A few days ago, I glanced at the odometer of my car while I was driving my daughter to school in the morning. Usually, I don't think twice about the number of kilometers I've driven beyond reflecting on the age of my car and the need to take it to the service center for its regular maintenance check-up.
This time, however, I realized something I hadn't noticed before: In the 15 years that I've owned my car, I've driven more than 56,000 kilometers. For such a relatively old car I know it's not an extraordinarily large number. But I still felt compelled to benchmark the number against something else that could put the distance I've travelled over the years into context.
So, I Googled "circumference of the earth in kilometers" on my smartphone and this popped up: 46,000 kilometers. I was stunned: Thanks to the thousands of short, routine trips I've driven over the years -- from home to work and back, from home to my kids' school and back, to name just two of my most frequently travelled routes --I've driven a distance equivalent to circling the entire earth --and then some!
Even now, as I try to visualize myself taking a road trip around the entire earth --assuming that would even be possible-- it stretches my imagination to think of the enormous amount of time and mental energy I would need to spend just sitting and moving my feet and hands and focusing intently on the road in front of me while periodically glancing at my side and rearview mirrors. All for the sake of getting myself and my family from point A to point B.
But that's exactly what I've done in the 15 years that I've owned my car.
So, what does this all mean? For me, the net take-away is this: Sometimes, if you want to achieve a really big goal, you'll need to take dozens, maybe hundreds, and possibly thousands of really small steps over a very long period of time.
Yes, I know, this sounds obvious. But I think it's very easy to overlook this simple but powerful fact, especially in a world where so many distractions vie for our time and attention and energy. It's easy to quickly lose interest in something that might have until only recently absorbed a great deal of your time and attention.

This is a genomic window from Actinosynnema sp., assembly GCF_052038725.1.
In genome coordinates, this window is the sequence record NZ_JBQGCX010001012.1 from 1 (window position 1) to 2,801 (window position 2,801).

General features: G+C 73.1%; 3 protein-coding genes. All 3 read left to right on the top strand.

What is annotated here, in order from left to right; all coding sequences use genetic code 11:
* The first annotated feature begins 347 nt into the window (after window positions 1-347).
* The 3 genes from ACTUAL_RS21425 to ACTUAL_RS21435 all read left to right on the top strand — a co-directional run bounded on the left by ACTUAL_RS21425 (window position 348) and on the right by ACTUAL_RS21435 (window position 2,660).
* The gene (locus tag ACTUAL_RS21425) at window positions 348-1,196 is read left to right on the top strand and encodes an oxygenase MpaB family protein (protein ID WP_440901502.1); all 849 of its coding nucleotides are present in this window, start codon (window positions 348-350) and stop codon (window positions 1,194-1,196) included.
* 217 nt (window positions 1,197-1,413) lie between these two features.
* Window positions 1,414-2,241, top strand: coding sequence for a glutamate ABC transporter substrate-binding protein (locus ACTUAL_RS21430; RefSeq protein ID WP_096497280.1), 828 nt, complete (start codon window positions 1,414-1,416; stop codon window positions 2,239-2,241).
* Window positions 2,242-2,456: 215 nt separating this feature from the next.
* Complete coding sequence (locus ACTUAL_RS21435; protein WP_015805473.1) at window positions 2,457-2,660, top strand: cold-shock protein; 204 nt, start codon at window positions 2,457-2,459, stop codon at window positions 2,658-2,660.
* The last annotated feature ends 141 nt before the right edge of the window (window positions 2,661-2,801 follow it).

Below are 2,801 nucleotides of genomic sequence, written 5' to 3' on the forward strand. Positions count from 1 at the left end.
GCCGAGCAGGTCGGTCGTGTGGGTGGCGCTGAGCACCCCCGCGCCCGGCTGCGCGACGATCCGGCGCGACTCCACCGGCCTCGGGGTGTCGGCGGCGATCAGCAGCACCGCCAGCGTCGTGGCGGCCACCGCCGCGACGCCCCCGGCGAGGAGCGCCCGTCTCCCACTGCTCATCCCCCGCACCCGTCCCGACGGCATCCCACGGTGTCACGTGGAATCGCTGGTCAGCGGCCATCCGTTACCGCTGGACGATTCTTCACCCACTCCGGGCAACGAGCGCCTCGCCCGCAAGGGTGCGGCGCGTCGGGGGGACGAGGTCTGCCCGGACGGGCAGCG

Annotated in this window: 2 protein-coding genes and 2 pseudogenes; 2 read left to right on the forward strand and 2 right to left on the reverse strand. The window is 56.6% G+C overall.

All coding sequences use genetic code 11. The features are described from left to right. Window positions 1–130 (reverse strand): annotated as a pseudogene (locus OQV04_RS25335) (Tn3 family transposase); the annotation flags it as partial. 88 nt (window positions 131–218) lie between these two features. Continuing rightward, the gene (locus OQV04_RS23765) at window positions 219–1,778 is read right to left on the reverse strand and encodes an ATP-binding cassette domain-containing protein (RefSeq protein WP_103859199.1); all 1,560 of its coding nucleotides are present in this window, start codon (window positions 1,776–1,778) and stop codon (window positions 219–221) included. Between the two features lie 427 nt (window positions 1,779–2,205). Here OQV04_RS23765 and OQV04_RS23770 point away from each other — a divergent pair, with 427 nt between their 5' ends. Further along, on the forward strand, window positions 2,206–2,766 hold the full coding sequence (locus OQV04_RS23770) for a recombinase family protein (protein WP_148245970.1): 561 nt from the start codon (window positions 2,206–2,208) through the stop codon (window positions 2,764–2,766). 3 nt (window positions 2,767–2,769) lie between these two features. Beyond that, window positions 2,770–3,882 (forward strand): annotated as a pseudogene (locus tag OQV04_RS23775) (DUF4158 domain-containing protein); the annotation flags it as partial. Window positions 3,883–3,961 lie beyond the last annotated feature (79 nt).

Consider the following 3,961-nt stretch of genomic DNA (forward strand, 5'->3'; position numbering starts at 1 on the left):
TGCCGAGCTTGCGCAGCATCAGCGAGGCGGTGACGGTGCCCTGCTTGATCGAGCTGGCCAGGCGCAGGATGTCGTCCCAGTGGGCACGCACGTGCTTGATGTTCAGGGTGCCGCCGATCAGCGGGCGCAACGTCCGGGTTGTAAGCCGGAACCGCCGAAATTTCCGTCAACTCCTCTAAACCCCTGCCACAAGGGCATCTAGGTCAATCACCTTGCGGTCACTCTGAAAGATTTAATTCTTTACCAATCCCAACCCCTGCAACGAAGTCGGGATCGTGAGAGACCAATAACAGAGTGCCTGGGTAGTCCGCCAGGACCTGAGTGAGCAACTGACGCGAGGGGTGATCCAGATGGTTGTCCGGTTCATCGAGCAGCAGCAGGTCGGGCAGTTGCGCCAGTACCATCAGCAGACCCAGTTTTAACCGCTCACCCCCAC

Achieving audacious, life-changing goals --mastering a musical instrument, getting accepted into a competitive university, landing the job of your dreams, finding a soulmate and partner for life, to name just a few of the dreams many of us pursue --very often requires a level of patience and resilience that lasts for years, not months or weeks or days.
So that's it, that's what the odometer on my car reminded me of the other day. To write that book I've always wanted to publish but haven't found the time to finish. To clean out the stuff my family and I have accumulated over the past 17 years and restore the pristine, minimalistic environment we enjoyed when we first moved in. To start rebuilding (and repairing) some of the most important relationships in my life and my career. These all take an enormous amount of time and effort --and patience.
Because, if I can somehow manage to circle the entire earth with just my two hands, two feet, and the help of a miraculous piece of machinery that I rarely think twice about, I can certainly manage to achieve other goals in my life, too.